These fangs may drain your wallet

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Photo illustration by Laura King-Homan

How many TVs are in your home? How about cable boxes? Cell phone chargers? Video game consoles?

If your home is like most American households, you’ve probably counted more than five of these devices by now. In fact, the average American household owns 25 consumer electronic devices.

Did you know these electronic devices are using energy even when not in use? Known as vampire energy, ghosting, or standby power, energy usage from devices like these can add 10 percent or more to your monthly electric bill.

But there are steps you can take and best practices to implement to combat vampire energy.

DID YOU KNOW?

Standby power costs Americans $19 billion each year, or about $164 per year for the average household, according to a study performed by the National Resources Defense Council.

CELL PHONE CHARGERS

These devices are always drawing power, even when they aren’t charging. The average charger consumes .26 watts of electricity when plugged in and not in use, and 2.24 watts even when a fully charged device is connected to it.

CABLE BOXES

Even when off, cable boxes consume an average of 17.83 watts. Cable boxes with a DVR component are worse, using an average of 44.28 watts when not recording, with the TV turned off. But even when turned off, DVR cable boxes draw 43.46 watts. The best solution? Unplug them completely when not in use.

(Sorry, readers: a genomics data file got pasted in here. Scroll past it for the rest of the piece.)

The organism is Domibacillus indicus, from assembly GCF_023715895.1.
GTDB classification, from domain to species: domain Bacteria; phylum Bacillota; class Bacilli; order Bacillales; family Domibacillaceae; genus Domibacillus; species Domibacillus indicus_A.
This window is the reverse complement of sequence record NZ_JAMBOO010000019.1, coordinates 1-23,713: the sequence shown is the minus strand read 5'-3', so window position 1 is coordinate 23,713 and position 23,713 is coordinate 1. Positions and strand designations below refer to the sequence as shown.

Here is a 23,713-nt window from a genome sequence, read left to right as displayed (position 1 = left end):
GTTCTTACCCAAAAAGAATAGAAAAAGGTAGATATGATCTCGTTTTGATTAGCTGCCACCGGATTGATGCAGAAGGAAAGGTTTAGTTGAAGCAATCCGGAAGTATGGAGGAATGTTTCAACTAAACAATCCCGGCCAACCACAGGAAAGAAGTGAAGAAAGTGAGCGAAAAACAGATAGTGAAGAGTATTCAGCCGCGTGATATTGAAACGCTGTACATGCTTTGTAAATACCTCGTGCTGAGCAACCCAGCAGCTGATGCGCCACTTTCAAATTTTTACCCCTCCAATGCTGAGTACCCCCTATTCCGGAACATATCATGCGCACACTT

STEPS TO TAKE
  • Unplug devices you don’t use. Consider unplugging them completely until you need them next time.
  • Use power strips to turn power on and off for a group of devices with one switch when you aren’t home.
  • Sleep mode is better than idle time for computers and video game consoles. A desktop computer uses an average of 73.97 watts when on and idle versus 21.13 watts when “asleep” and 2.84 watts when turned off.
  • Unplug chargers when they aren’t being used.
TOOLS YOU CAN USE

OPPD has Watt Detector kits available at all Omaha metro area libraries. These kits measure energy usage of device throughout your home. Visit oppd.com to learn more about your energy usage.

Laura King-Homan

About Laura King-Homan

Laura King-Homan is editor of The Wire and a communications specialist at the Omaha Public Power District. She has nearly 20 years of print journalism and design experience, most of that time spent at the Omaha World-Herald.

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